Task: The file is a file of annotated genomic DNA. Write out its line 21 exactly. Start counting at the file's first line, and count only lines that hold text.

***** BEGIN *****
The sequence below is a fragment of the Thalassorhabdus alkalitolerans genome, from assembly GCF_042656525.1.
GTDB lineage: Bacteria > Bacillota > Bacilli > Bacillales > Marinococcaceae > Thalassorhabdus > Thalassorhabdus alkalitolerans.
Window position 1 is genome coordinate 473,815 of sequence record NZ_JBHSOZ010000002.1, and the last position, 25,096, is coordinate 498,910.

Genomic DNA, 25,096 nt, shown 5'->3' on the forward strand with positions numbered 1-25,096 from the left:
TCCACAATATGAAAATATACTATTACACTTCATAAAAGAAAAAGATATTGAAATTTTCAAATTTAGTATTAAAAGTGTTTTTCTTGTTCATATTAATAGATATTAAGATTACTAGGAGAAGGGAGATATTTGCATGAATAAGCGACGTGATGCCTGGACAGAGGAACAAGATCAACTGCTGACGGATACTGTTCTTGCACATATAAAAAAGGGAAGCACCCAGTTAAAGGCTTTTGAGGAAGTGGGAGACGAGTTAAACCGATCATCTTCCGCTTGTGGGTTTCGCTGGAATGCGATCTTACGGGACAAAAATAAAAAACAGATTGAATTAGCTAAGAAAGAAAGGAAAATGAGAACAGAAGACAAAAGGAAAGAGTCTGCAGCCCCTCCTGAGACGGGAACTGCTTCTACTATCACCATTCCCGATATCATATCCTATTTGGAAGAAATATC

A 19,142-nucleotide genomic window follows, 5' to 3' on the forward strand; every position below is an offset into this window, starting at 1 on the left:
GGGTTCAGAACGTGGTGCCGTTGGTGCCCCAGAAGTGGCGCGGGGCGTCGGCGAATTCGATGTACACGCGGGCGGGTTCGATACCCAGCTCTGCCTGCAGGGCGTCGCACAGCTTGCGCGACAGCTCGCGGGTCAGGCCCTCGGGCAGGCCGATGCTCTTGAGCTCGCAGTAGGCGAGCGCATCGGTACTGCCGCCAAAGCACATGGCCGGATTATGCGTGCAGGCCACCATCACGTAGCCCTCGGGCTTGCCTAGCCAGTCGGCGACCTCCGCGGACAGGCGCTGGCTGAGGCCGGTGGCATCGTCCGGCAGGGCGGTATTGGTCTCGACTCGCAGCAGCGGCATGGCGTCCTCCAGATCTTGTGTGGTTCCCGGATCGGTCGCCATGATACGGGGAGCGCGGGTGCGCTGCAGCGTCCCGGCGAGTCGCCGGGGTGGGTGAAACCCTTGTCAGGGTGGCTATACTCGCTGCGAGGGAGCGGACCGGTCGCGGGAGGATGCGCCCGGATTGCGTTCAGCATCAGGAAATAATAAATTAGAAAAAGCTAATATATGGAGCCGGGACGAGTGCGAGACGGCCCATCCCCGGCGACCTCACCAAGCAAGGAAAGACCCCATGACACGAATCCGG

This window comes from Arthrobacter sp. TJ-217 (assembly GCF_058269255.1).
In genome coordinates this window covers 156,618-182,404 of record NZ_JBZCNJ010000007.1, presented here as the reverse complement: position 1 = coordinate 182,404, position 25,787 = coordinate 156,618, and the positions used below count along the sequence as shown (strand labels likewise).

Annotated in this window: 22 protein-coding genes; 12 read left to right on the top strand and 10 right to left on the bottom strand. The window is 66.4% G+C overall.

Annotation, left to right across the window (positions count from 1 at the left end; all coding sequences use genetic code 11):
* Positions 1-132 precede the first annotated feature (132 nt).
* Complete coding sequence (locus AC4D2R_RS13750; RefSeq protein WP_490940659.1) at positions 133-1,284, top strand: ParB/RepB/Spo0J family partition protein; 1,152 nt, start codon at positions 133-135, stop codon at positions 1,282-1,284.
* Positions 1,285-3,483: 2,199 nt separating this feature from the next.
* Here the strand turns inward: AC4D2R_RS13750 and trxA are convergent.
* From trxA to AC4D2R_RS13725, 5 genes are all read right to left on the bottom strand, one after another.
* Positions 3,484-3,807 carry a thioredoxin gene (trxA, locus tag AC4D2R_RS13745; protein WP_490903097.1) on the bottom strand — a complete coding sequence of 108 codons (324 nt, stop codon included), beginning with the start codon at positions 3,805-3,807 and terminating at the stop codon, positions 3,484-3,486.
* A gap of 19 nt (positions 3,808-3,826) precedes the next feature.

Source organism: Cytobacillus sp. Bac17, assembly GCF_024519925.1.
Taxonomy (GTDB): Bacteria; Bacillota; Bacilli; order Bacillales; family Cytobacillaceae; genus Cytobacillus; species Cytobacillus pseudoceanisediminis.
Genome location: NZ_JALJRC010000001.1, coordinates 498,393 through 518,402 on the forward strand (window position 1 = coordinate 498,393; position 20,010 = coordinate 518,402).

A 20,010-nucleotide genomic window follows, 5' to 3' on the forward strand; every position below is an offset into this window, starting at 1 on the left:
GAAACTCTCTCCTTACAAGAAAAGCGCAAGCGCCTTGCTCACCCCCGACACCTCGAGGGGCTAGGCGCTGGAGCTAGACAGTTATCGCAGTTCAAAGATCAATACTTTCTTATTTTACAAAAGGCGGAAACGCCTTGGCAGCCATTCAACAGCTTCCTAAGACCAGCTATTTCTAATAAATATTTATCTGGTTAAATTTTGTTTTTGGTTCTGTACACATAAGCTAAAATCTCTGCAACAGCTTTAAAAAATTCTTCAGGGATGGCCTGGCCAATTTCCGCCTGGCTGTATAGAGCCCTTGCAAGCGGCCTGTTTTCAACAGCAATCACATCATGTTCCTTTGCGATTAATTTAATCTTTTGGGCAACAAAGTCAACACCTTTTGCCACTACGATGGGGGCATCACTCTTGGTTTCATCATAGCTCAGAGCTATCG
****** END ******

Genome location: NZ_JALJRC010000001.1, coordinates 498,393 through 518,402 on the forward strand (window position 1 = coordinate 498,393; position 20,010 = coordinate 518,402).